"I got to be a little bit scared. I wasn't hitting through my shots and started hitting short, and then he was coming in on every point. He made this the toughest final I have played here."

The 6-foot-3-inch Pecci, ranked 30th in the world, had upset seeded Corrado Barazzutti, Harold Solomon, 1977 champion Guillermo Vilas and Jimmy Connors to become the first unseeded finalist at Roland Garros since Yugoslav Nikki Pilic in 1973.

In so doing, he captivated the imagination of the French public. His darkly handsome face, large diamond adorning the right ear, was prominently featured on the front page of every newspaper. The hard, flat first serve that had zapped No. 3 seed Vilas and No. 2 Conners was repeatedly analyzed in slow motion on French television. The talk of the town was this doctor's son from tennis-poor Paraguay.

Before the final, an army band played "76 Trombones" and French folk favorites. They should have played the theme from "Rocky," for that would have captured the feeling that the audience, huddled under the rain gear against the damp and chill, had for Pecci.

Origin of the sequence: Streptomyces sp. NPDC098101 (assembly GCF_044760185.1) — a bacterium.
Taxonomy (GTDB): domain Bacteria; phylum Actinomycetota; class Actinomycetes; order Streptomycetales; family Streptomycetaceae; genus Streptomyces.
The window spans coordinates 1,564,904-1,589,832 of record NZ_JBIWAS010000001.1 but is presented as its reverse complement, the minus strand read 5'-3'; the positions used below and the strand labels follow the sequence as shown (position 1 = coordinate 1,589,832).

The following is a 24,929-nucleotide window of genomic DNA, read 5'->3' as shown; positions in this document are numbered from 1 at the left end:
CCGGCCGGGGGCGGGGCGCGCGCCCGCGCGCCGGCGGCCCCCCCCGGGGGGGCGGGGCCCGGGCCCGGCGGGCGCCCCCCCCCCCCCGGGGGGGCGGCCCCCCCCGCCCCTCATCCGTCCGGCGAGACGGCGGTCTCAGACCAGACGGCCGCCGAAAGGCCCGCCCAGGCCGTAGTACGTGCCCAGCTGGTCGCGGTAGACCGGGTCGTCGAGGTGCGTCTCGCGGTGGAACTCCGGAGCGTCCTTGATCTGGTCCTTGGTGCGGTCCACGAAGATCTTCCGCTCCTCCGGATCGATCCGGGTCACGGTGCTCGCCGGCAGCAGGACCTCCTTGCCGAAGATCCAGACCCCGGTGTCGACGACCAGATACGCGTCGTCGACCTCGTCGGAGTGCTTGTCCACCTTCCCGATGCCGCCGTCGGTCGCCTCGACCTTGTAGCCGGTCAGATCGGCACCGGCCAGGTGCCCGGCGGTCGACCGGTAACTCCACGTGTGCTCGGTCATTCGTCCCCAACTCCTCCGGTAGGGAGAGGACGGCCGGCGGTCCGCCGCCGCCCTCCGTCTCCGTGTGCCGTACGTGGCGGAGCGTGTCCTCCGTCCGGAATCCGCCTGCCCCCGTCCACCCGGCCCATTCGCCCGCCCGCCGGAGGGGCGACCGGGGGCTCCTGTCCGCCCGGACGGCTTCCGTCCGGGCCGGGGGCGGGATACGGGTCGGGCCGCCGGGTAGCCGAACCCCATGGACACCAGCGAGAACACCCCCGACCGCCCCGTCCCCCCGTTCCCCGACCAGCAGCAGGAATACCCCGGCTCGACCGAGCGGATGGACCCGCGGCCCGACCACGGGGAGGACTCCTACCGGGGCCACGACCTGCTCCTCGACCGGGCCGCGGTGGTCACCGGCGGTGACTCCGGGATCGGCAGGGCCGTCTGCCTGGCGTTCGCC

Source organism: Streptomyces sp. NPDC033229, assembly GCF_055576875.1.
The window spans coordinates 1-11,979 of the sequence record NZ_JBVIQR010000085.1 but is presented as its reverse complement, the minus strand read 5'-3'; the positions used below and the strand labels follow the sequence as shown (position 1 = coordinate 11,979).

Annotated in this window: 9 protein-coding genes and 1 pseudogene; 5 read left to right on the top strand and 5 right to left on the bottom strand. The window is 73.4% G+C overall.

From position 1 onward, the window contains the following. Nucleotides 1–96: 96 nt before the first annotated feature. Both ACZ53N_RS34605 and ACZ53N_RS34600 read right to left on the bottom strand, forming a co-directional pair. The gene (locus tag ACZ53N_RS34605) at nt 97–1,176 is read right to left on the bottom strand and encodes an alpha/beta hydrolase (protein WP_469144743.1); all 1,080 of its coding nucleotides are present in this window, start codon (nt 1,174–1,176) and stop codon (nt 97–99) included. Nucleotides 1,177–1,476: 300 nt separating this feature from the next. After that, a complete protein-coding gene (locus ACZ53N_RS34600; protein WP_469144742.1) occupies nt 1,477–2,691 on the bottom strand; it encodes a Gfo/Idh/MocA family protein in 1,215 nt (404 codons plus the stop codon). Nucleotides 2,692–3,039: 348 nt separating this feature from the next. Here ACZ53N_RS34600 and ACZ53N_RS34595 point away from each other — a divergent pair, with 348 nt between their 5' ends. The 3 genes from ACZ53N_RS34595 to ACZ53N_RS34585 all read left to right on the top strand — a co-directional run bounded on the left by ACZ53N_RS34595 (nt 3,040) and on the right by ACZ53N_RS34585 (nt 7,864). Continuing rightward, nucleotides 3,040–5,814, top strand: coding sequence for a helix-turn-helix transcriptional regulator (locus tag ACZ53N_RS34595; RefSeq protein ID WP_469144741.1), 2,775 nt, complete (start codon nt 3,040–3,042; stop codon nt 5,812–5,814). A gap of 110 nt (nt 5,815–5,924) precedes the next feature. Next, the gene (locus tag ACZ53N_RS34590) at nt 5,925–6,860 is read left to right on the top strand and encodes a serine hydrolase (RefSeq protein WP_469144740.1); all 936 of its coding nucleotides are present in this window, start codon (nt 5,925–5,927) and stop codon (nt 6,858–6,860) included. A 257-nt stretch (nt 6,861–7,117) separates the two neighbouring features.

When the players were introduced, the unexpected challenger received a thunderous standing ovation.

"This is normal, I think," the stoic Borg said later. "I had won here three times before, Victor had already beaten Vilas and Connors, and the crowd wants to see a new winner. I expected this."

But Borg - who had lost only 32 games in romping through the normally grueling tournament in 21 straight sets last year - started out playing like a once and future champion.

Pecci tried to play him soft and short, waiting out his opportunities to attack the net and moving Borg around with drop shots and chips, trying to set up a decisive thrust.

But Borg's combination of speed afoot and uncanny anticipation makes him perhaps the quickest player in the game and on the slow, heavy court he was easily running down every drop and approach shot, hitting outright winners or forcing shots off them.